One of the most appealing things about this novel for long-time Doc Savage fans such as myself is seeing the early, developmental stages of things that will figure prominently in the series later on, such as Doc's superfirer machine pistols and some casual mentions of Doc's uncle Alex Savage, whose daughter Pat becomes a major supporting character. There are also hints of much more Savage family history to be uncovered later on, as well as an explanation of how Doc's father came up with the idea of training him to be an adventurer. (It's not one that I would have suspected.)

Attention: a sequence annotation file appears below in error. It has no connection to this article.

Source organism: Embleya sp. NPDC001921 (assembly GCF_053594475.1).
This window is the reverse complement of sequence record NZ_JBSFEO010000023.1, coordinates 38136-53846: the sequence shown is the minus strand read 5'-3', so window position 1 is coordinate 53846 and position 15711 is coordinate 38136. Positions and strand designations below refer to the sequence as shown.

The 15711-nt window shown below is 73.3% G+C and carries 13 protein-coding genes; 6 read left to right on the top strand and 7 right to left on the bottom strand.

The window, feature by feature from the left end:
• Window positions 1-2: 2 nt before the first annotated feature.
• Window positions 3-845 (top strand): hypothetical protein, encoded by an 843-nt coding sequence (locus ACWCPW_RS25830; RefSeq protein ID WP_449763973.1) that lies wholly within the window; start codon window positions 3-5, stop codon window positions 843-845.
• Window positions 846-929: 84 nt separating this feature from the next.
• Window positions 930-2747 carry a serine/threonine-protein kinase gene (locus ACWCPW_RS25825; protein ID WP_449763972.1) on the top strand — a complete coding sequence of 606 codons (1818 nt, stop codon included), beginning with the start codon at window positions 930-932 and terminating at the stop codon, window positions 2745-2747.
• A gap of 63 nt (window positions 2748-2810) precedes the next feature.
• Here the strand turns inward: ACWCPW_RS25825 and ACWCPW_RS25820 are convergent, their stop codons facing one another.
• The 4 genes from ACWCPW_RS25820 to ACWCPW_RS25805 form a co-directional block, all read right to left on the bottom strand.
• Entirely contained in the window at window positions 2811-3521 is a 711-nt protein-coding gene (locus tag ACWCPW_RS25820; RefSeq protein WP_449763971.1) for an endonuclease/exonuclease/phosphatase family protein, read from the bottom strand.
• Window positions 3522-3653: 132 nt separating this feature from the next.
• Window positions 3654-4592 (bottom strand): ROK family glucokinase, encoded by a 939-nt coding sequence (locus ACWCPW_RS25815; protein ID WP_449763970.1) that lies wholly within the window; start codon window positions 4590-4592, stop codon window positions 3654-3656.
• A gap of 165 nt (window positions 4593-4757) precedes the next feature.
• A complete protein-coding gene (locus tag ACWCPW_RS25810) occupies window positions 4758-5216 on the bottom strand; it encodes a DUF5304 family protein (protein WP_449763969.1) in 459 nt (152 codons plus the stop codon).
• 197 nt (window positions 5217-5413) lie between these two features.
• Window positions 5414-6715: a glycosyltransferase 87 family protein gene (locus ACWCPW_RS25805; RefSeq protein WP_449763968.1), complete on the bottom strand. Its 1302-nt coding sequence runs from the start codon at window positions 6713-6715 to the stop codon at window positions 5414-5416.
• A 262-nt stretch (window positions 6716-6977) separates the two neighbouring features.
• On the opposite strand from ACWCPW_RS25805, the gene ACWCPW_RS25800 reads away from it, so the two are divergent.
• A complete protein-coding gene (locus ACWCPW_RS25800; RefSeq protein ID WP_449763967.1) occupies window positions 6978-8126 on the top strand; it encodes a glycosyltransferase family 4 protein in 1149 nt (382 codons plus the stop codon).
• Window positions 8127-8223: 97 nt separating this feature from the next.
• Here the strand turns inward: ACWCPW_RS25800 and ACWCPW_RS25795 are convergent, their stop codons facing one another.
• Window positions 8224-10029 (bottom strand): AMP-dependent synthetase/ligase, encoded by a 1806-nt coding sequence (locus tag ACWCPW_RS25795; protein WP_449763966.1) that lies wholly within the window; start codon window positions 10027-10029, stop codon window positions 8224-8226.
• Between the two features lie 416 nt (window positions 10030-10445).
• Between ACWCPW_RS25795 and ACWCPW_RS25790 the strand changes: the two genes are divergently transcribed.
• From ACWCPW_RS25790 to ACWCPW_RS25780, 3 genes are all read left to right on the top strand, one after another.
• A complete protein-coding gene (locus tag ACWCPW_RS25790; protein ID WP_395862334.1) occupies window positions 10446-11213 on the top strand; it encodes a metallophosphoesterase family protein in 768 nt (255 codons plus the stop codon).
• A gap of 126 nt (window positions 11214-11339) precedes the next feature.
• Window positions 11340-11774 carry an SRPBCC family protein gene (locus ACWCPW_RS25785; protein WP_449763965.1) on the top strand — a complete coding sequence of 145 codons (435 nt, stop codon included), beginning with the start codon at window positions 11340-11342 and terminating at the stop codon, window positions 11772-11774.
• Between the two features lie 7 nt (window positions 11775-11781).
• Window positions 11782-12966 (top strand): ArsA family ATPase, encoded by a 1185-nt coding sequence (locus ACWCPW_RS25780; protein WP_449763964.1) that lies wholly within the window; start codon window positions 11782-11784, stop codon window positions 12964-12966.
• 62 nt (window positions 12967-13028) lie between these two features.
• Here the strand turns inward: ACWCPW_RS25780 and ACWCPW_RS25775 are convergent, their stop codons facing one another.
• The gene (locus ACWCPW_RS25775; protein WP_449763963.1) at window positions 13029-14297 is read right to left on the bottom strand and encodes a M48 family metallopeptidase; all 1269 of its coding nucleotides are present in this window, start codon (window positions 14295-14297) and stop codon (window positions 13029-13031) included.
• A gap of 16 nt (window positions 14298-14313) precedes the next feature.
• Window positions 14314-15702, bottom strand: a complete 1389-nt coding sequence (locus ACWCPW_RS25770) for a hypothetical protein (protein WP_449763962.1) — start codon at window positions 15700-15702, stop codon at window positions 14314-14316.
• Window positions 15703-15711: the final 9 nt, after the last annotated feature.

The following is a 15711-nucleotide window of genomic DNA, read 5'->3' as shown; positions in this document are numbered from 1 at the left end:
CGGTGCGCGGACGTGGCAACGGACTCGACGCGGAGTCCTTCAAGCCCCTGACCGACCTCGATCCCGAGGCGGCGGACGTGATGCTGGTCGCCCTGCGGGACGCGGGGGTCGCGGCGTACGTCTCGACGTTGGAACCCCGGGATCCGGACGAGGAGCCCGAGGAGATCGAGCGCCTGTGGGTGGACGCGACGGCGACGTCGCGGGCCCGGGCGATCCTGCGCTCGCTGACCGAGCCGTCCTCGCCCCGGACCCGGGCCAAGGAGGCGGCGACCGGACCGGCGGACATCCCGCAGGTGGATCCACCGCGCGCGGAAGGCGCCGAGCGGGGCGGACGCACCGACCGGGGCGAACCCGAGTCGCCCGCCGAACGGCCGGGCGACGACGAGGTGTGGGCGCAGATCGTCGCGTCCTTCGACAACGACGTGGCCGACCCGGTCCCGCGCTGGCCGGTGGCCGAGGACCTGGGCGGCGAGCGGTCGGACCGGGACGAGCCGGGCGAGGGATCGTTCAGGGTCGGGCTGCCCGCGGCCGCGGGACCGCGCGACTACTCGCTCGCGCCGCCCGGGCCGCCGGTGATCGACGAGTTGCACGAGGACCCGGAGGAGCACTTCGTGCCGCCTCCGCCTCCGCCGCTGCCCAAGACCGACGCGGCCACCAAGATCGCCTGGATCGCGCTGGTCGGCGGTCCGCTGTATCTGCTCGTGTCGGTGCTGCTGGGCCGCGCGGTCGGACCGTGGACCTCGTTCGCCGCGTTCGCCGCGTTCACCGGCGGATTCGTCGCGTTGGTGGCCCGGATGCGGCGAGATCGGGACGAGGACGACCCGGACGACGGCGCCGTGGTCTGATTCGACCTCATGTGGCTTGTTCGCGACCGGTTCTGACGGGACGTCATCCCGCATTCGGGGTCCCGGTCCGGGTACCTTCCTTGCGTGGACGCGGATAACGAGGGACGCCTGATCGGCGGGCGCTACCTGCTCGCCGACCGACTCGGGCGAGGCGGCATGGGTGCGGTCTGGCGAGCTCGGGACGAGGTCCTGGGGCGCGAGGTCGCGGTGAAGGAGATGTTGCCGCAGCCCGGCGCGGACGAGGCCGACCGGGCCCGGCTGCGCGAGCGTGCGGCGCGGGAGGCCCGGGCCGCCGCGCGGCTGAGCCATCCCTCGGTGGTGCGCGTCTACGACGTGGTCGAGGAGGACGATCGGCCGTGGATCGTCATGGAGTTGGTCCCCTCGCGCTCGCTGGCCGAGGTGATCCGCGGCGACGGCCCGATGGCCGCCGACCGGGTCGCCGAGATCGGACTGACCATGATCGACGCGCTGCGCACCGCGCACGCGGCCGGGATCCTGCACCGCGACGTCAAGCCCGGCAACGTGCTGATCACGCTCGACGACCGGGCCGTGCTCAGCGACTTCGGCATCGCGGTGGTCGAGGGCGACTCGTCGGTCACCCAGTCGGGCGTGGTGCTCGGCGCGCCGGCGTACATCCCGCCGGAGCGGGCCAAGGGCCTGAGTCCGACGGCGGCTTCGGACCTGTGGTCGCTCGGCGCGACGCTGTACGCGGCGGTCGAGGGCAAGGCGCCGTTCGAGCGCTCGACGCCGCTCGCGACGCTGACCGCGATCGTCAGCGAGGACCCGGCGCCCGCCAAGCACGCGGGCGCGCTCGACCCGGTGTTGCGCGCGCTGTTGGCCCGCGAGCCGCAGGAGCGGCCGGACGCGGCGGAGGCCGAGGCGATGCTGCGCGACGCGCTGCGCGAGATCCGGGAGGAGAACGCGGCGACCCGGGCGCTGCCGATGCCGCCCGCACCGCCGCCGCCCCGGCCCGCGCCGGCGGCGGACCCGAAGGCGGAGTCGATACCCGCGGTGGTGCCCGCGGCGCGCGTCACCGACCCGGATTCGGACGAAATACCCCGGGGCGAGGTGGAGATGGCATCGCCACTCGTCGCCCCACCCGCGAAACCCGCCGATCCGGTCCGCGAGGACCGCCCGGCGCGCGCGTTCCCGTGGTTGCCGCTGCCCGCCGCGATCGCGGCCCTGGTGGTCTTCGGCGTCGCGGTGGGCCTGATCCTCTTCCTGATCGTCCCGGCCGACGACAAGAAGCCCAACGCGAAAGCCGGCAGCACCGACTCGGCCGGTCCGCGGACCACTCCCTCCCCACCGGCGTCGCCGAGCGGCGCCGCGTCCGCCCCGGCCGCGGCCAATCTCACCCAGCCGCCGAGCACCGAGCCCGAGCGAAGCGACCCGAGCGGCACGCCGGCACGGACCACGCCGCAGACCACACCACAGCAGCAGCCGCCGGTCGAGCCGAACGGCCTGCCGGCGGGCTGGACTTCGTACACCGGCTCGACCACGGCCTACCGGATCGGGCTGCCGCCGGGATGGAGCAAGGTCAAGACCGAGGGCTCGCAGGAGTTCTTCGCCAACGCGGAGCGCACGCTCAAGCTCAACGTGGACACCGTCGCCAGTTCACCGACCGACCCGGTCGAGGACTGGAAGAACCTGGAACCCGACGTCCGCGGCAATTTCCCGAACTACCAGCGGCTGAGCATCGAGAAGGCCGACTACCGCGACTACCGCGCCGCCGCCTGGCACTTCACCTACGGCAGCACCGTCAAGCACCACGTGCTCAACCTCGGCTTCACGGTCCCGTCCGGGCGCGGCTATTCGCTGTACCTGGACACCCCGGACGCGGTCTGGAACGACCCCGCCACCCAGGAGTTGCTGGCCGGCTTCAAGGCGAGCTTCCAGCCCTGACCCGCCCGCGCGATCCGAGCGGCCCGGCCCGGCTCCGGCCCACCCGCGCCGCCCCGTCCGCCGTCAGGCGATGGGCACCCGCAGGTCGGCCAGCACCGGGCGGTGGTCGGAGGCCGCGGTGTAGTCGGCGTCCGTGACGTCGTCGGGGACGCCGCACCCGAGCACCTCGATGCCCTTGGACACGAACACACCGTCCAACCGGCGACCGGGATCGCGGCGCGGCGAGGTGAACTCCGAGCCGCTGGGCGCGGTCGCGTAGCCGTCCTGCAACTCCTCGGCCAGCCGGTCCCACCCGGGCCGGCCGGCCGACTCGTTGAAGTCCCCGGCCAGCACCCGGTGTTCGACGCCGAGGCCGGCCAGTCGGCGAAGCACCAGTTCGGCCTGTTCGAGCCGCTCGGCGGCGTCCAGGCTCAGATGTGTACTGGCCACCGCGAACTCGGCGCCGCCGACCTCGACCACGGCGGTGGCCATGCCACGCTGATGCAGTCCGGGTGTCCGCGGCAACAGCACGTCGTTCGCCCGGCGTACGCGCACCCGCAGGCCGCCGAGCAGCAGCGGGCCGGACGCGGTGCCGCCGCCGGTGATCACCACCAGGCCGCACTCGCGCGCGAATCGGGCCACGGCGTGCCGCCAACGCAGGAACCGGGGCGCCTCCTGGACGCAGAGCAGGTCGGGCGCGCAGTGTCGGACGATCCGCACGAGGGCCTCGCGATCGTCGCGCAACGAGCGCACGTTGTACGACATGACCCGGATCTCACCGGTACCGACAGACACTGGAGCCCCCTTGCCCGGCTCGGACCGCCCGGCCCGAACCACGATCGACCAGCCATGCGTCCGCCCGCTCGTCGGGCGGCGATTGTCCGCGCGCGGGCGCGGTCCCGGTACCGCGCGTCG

If you've never read Doc Savage before, SKULL ISLAND would make a good starting point, although it is considerably different from the other novels in the series. If you're a long-time fan like me, it's even better. Will Murray's done a spectacular job here, the cover by Joe DeVito is breathtaking, and SKULL ISLAND gets the highest recommendation from me. It's currently available in e-book and trade paperback editions, with a limited edition hardcover on the way.